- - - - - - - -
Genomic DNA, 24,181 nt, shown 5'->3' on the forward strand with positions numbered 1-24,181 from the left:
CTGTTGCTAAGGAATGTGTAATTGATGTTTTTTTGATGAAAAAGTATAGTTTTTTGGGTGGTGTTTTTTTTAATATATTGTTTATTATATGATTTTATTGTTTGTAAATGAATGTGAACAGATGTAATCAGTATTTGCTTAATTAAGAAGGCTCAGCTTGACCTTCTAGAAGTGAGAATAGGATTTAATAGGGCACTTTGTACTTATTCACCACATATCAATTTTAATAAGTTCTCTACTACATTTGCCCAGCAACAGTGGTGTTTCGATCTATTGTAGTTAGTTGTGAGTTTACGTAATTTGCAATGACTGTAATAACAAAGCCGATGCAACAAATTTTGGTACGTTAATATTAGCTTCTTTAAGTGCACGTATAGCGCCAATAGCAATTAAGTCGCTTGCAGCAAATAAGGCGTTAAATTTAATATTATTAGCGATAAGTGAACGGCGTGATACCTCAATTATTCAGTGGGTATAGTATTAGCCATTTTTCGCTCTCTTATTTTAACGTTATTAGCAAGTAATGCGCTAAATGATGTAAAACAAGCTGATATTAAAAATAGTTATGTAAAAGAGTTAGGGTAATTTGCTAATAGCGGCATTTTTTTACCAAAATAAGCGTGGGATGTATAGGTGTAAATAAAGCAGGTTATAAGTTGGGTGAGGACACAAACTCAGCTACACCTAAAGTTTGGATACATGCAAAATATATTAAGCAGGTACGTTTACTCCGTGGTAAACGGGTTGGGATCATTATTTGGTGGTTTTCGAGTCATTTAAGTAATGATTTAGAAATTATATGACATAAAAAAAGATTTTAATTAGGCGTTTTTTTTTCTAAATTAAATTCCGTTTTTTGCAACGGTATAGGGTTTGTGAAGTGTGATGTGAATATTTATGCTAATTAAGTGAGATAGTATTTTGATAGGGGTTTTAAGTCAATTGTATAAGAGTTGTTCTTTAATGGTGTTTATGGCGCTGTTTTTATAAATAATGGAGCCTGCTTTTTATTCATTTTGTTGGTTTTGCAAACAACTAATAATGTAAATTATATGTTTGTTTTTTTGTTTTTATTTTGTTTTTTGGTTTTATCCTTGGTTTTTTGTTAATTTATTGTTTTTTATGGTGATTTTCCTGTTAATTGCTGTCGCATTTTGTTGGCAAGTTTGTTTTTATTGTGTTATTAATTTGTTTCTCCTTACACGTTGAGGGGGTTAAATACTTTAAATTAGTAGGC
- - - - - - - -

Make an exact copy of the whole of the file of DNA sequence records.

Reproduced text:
Genomic DNA, 24,181 nt, shown 5'->3' on the forward strand with positions numbered 1-24,181 from the left:
CTGTTGCTAAGGAATGTGTAATTGATGTTTTTTTGATGAAAAAGTATAGTTTTTTGGGTGGTGTTTTTTTTAATATATTGTTTATTATATGATTTTATTGTTTGTAAATGAATGTGAACAGATGTAATCAGTATTTGCTTAATTAAGAAGGCTCAGCTTGACCTTCTAGAAGTGAGAATAGGATTTAATAGGGCACTTTGTACTTATTCACCACATATCAATTTTAATAAGTTCTCTACTACATTTGCCCAGCAACAGTGGTGTTTCGATCTATTGTAGTTAGTTGTGAGTTTACGTAATTTGCAATGACTGTAATAACAAAGCCGATGCAACAAATTTTGGTACGTTAATATTAGCTTCTTTAAGTGCACGTATAGCGCCAATAGCAATTAAGTCGCTTGCAGCAAATAAGGCGTTAAATTTAATATTATTAGCGATAAGTGAACGGCGTGATACCTCAATTATTCAGTGGGTATAGTATTAGCCATTTTTCGCTCTCTTATTTTAACGTTATTAGCAAGTAATGCGCTAAATGATGTAAAACAAGCTGATATTAAAAATAGTTATGTAAAAGAGTTAGGGTAATTTGCTAATAGCGGCATTTTTTTACCAAAATAAGCGTGGGATGTATAGGTGTAAATAAAGCAGGTTATAAGTTGGGTGAGGACACAAACTCAGCTACACCTAAAGTTTGGATACATGCAAAATATATTAAGCAGGTACGTTTACTCCGTGGTAAACGGGTTGGGATCATTATTTGGTGGTTTTCGAGTCATTTAAGTAATGATTTAGAAATTATATGACATAAAAAAAGATTTTAATTAGGCGTTTTTTTTTCTAAATTAAATTCCGTTTTTTGCAACGGTATAGGGTTTGTGAAGTGTGATGTGAATATTTATGCTAATTAAGTGAGATAGTATTTTGATAGGGGTTTTAAGTCAATTGTATAAGAGTTGTTCTTTAATGGTGTTTATGGCGCTGTTTTTATAAATAATGGAGCCTGCTTTTTATTCATTTTGTTGGTTTTGCAAACAACTAATAATGTAAATTATATGTTTGTTTTTTTGTTTTTATTTTGTTTTTTGGTTTTATCCTTGGTTTTTTGTTAATTTATTGTTTTTTATGGTGATTTTCCTGTTAATTGCTGTCGCATTTTGTTGGCAAGTTTGTTTTTATTGTGTTATTAATTTGTTTCTCCTTACACGTTGAGGGGGTTAAATACTTTAAATTAGTAGGC